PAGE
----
2. Maybe branch out from black? I swear, 80% of my wardrobe is black. The project I am working on right now is black. I’ve heard people say they don’t wear black tops because it’s too harsh a color so close to their faces, & I was like, “Pffft, amateur.” But I watched this little video that Jared took of us the other day, in which I am wearing my trusty black hoodie & black Ginger jeans, & I was like, “Hmmm, that is a bit much.” Maybe make a pink hoodie?
  3. Cross stitch a portrait from each of Ramona’s birthdays. I already did her birth portrait, & I’ve started her first birthday portrait. I have photos to copy chosen for her second, third, & fourth birthdays. Kind of a weird project, because those portraits are a ton of work & all I’m going to do with them is hang them on the wall, & when Ramona gets to be, like, 14, she’s going to be like, “Ugh, Mom, stop being so obsessed with me.” But whatever! When she’s, like, 35, she’ll be like, “Wow, my mom really loved me.” (I hope.) (Also hoping she won’t be talking about me in the past tense, as I will only be 68 then.)
  4. Accept that at least the first half of this year is going to be tough. I’m three weeks out from my first cancer surgery & just starting to feel better-ish. It’s still pretty easy to over-do it. But I’m having a hysterectomy next month & that’s going to be a pretty big deal. I’ve heard that standard recovery time is around two months, & some people don’t really feel all the way better until they’re a year out. & then I will have to get used to the changes that come with being uterus-less. I get to keep my ovaries, so I won’t be plunged into menopause, but I expect there’s still going to be some weird stuff to get used to. It’s hard, for me & for Jared & Ramona (poor Jared has picked up so much of my slack in the last few months), but I need to accept that the #1 priority is to just get through this & get healthy again.
  5. Keep the fabric stash at net-zero for the year. I started tracking fabric in & out last year & it was depressing. I think I ended the year 25 yards up (though, in my defense, I barely sewed anything for the last few months due to being so sick). So much fabric compulsively purchased & earmarked for a very specific projects, all necessary threads & notions procured…& then everything just languished in the stash. I did sew a lot last year, I achieved my goal of making one new thing (even if it was just a simple t-shirt) every week, on average. But I have enough fabric & all attendant notions, patterns, etc, to see me through at least six months without having to buy anything new. Maybe longer. I’m not going to force myself to resist the lure of the new & shiny completely (for instance, I don’t have any pink sweatshirt fleece for that proposed pink hoodie…), but I am going to make a real effort to sew what I buy, or at least sew equivalent yardage from the stash.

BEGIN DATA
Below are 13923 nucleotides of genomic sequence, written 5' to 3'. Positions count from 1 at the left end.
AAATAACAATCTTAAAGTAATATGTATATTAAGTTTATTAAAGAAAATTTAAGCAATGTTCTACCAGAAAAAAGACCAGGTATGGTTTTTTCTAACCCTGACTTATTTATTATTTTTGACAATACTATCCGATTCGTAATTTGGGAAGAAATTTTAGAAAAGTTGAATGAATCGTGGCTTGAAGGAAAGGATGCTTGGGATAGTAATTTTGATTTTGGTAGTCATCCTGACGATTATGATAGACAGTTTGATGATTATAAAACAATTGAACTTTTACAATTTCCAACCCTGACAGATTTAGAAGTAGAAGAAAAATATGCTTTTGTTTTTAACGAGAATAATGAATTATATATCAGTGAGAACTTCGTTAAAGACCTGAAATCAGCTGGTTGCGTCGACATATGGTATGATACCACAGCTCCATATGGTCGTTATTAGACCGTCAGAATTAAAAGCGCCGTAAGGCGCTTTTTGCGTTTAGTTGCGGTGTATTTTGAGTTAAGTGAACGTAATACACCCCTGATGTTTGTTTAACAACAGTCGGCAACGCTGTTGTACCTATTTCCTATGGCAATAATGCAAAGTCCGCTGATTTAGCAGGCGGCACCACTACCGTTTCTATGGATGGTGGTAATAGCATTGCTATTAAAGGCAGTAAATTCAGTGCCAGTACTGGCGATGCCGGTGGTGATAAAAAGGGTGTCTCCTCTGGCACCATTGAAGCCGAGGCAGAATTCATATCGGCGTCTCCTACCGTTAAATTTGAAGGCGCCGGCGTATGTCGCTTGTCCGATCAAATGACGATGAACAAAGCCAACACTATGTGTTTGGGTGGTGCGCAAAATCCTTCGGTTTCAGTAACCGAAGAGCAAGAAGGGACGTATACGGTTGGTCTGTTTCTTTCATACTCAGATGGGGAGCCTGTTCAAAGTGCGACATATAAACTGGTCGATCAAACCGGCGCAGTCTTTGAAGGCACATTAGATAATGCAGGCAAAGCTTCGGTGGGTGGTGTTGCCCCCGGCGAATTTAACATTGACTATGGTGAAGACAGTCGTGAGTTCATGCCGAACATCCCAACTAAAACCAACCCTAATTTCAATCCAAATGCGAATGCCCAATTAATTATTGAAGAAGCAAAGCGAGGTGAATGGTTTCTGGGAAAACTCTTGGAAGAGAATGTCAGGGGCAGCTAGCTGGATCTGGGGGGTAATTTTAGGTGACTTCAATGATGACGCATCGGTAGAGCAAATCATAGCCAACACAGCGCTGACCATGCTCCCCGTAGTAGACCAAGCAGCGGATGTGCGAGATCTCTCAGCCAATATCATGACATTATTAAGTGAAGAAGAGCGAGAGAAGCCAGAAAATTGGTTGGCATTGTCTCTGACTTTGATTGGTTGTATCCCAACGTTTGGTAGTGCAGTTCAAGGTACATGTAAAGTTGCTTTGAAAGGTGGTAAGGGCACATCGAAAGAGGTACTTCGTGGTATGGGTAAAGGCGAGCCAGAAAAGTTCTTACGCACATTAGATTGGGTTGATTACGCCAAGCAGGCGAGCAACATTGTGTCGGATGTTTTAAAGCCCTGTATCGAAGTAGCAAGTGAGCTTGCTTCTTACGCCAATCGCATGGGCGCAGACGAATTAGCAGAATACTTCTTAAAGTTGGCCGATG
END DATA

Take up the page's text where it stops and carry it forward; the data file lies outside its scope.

my starter bullet journal

I added my blog to Bloglovin’ a couple of months ago, making a monumental effort to overcome my distaste for that name. They really couldn’t have come up with something that didn’t make me think of raw biscuit dough? I got my blog update from them this morning & it said I am -1 subscriber for the week. Thanks, Bloglovin’. Not information I required. I just like to imagine that whoever unsubscribed was like, “Ugh, I came here for sewing posts! Not all this depressing cancer stuff!”

I’m going to risk losing a few more subscribers by boring you with my bullet journal. I am pretty stoked about it! Let’s go to the photo montage:


Resolutions! Note that there is nothing on there about losing weight. One bummer thing about having fallen down the bullet journal rabbit hole just in time for the new year is that so many people are sharing their “weight loss trackers” & weight loss goals. I was a Radical Cheerleader in the early aughts & we had a cheer that went:

You’re not my ideal/Your hips don’t set the score